Small sunspecks emerging on both solar hemispheres

In comments, Jonn-X wondered:

Dead pixels or new sunspecks (pore-ettes) ?

At first I was pretty sure I was looking at nothing, then I saw the official NOAA bulletin

http://www.swpc.noaa.gov/forecast.html

and the usual phrase, “The visible disk was spotless,” was omitted – typical practice when there’s something there, but too small to be “officially noticed.”

Anybody else see anything?

I do. I know where the dead pixels are, and have labeled them below in the SOHO MDI image. Note that there are two very small sunspecks, possibly soon to be sunspots, emerging on both sides of the equator.


Click for a full sized image

For those that don’t know. The SOHO spacecraft sensor does have some stuck pixels, and these can sometimes be cured in a “bake off” where they heat up the sensor for a few hours.

Our resident official solar physicist, Dr. Leif Svalgarrd will confirm or refute my suspicions on the categorizations of SC23 and SC24 I’m sure. For comparisons, you can also see the SOHO magnetogram.

I’ve included it also below:

UPDATE: The specks are fading, so far no observation agency has assigned a region or counted them that I know of, see the updated SOHO MDI.

SOHO Magnetogram

SOHO Magnetogram- click for larger image

UPDATED SOHO MDI:


Click for larger image

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112 thoughts on “Small sunspecks emerging on both solar hemispheres

  1. Those are the most pathetic sunspecks I’ve seen! I often check the magnetic image to see where the sunspecks are (it’s easier than remembering the stuck pixels), but even that is lame. Perhaps they’ll grow into some worth counting, but they need some help soon.

  2. IF either of these specklets grows into a spot, AND it’s a Cycle 24 spot, then (assuming it gets a NOAA number) September 2008 will be the first month in which Cycle 24 has managed to produce more than a single Active Region.

  3. Aren’t those sunspecks for the same cycle’s polarity since they’re on different hemishpere’s?

    REPLY: The one in the northern hemisphere is higher latitude, that makes a difference. SC23 spots at end game are close to equator. – Anthony

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  5. That magnetic disturbance in the southern hemisphere looks like it’s more leaning toward SC24 since it seems the white is leading – sorta. But whatever, those are really anemic spots showing, though they seem more notable than this morning. Perhaps in a few more hours we’ll see if there’s something we can hang our hats on.

  6. I still think that other measures are more important. Like the conveyor belt speed. The magnetic properties of the Sun that affect Earth. CME’s from sunspots. Etc… Is it possible that cycle 24 will burble along at this anemic state, even producing lots of tiny tims and still be no more active than a blank Sun in terms of these other measures? I think so. And that would be very interesting.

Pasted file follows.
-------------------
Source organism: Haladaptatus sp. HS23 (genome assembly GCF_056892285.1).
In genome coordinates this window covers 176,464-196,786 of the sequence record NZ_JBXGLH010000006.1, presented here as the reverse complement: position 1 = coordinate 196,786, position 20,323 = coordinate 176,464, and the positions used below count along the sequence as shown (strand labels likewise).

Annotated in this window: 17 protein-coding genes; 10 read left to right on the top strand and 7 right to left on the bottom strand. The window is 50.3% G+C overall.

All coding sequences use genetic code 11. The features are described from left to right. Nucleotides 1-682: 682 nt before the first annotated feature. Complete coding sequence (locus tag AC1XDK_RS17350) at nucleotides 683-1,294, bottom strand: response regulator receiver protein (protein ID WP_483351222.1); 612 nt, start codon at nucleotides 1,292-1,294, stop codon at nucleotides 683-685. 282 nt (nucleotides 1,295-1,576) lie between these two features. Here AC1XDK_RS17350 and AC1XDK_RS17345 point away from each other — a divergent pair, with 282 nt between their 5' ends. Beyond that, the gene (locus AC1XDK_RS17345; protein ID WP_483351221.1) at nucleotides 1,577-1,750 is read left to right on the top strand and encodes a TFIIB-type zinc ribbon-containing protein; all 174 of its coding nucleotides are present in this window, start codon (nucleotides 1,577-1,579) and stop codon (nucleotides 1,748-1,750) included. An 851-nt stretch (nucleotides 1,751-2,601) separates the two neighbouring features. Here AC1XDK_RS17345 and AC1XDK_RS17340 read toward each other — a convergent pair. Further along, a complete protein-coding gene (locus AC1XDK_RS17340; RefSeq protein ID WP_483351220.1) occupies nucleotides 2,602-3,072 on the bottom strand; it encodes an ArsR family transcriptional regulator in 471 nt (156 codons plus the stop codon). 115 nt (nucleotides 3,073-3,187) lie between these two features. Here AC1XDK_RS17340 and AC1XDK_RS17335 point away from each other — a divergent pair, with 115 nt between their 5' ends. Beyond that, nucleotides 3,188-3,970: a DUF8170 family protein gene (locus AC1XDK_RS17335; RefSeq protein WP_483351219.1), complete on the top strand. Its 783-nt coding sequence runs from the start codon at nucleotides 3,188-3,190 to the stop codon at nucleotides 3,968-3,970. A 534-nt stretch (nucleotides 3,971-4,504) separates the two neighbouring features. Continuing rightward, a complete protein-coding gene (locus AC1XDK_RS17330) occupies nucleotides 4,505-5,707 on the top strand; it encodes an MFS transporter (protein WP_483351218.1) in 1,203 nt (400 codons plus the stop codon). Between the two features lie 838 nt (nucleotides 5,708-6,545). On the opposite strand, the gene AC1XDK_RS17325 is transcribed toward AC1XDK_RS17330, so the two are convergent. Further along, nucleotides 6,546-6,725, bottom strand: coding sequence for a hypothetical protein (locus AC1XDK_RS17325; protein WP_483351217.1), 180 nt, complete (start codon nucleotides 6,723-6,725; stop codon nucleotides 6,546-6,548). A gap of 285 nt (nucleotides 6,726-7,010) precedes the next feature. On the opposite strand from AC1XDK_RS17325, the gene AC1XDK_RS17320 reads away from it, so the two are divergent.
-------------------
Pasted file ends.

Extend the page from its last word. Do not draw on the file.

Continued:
7. Those items labeled SP for sun-specks should be labeled DP for dust specks. Those are specks of dust on the satellite telescope lens and are always there. That is why the do not show up in the magnetogram. :-)
    LOL

    REPLY: SP for “stuck pixels” – Anthony

  8. Wow, my bad. Now I see that SP means Stuck Pixel. hahaha. Us old guys are to analog. At least we can still learn.

  9. Gary Plyler (18:02:11) :

    “Most of what has you excited in that figure are dust specks on the satellite telescope lens which are always there.”

    It’s extremely unlikely those are dust spots on the optics, such critters merely block a little light and introduce a little loss of contrast. Unless the f-stop is extremely high, there’s essentially no way you’d be able to see them and less of an opportunity for them to occupy one pixel. Dust on the image sensor would be more likely, but given that a bake cycle can restore functioning for a while, they are just stuck pixels.

    OT: speaking of space telescopes, Hubble’s image processing unit has failed, delaying the shuttle repair mission while folks figure out what to do about it.

    http://www.sciencenews.org/view/generic/id/37004/title/Hubble_suddenly_quiet

  10. There is another way of looking at solar cycles. Solar cycles actually start with the magnetic reversal near the peak of the previous cycle. The sunspots take seven years to surface and be visible. Almost all sunspot cycles tend to be about 18.5 years long, measured from the peak of the previous cycle. The above graph compares the average of three cycles from the late 20th century with three from the late 19th century (which had much colder weather). Also included is Solar Cycle 5, the first half of the Dalton Minimum. Given we are now 103 months from the peak of Solar Cycle 23, it now appears too late to get a late 19th century-type outcome for Solar Cycle 24. Out of the 24 named solar cycles, Solar Cycle 24 is now the latest after Solar Cycle 5. It is so late that it is now in no man’s land and its weakness is now more of a consideration than lateness in itself. It is now almost certain that we will be getting a Dalton Minimum-type experience.

  11. Pamela Gray (17:40:34) :
    “Is it possible that cycle 24 will burble along at this anemic state, even producing lots of tiny tims and still be no more active than a blank Sun in terms of these other measures?